Wilson took on the large question of free will and moral responsibility: Does the fact that biology determines more of our thinking and conduct than we had previously imagined undermine the notion of free will? And does this possibility in turn undermine, if not entirely destroy, our ability to hold people accountable for their actions? Wilson’s answer was an unequivocal no. He has lots of company, which should come as a surprise given what scientific research into the determinants of human behavior has told us over the past four decades.
In Praise of Idleness By Bertrand Russell. Like most of my generation, I was brought up on the saying: 'Satan finds some mischief for idle hands to do.'
Being a highly virtuous child, I believed all that I was told, and acquired a conscience which has kept me working hard down to the present moment. But although my conscience has controlled my actions, my opinions have undergone a revolution. I think that there is far too much work done in the world, that immense harm is caused by the belief that work is virtuous, and that what needs to be preached in modern industrial countries is quite different from what always has been preached. Depression and the Limits of Psychiatry. The Stone is a forum for contemporary philosophers and other thinkers on issues both timely and timeless.
I’ve recently been following the controversies about revisions to the psychiatric definition of depression. I’ve also been teaching a graduate seminar on Michel Foucault, beginning with a reading of his “History of Madness.” This massive volume tries to discover the origins of modern psychiatric practice and raises questions about its meaning and validity. The debate over depression is an excellent test case for Foucault’s critique. At the center of that critique is Foucault’s claim that modern psychiatry, while purporting to be grounded in scientific truths, is primarily a system of moral judgments. A World Where We Are All Autistic.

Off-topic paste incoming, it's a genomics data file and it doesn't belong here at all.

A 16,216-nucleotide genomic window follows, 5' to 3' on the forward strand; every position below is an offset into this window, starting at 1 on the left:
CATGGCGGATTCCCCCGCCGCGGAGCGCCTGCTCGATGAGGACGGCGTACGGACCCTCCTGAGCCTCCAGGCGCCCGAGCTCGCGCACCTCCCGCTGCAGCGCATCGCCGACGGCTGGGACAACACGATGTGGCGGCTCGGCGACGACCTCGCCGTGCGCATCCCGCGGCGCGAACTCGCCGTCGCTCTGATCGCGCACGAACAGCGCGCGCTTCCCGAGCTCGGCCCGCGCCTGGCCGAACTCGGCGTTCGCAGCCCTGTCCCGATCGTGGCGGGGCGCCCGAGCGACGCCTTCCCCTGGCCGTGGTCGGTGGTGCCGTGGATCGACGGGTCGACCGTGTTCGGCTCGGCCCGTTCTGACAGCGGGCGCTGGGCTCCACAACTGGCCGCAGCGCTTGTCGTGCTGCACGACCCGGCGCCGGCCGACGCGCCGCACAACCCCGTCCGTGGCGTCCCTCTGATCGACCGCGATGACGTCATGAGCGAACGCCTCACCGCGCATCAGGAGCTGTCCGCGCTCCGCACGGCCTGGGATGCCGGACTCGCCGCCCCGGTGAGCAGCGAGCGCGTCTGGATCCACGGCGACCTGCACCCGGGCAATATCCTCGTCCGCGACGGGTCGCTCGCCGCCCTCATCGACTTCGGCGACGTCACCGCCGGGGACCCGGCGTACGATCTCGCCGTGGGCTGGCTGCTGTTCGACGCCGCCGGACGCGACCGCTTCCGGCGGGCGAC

May 7, 2013 — On a memorable spring evening in 2002, the philosopher Peter Singer welcomed disability rights advocate Harriet McBryde Johnson to speak at Princeton University. The event was controversial, given that Singer had publicly claimed that parents should be allowed to euthanize children with severe disabilities, and that Johnson was herself severely disabled. Born with muscular dystrophy that left her body twisted and frail, Johnson knew she was once precisely the kind of infant that, by Singer’s logic, should have been killed at birth. Anthrozoology. Anthrozoology (also known as human–non-human-animal studies, or HAS) is the study of interaction between humans and other animals. It is a modern interdisciplinary and burgeoning field that overlaps with a number of other disciplines, including anthropology, ethology, medicine, psychology, veterinary medicine and zoology. A major focus of anthrozoologic research is the quantifying of the positive effects of human-animal relationships on either party and the study of their interactions. It includes scholars from a diverse range of fields, including anthropology, sociology, biology, history and philosophy. Anthrozoology scholars recognize the lack of scholarly attention given to non-human animals, and to the relationships between human and non-human animals, especially in the light of the magnitude of animal representations, symbols, stories and their actual physical presence in human societies.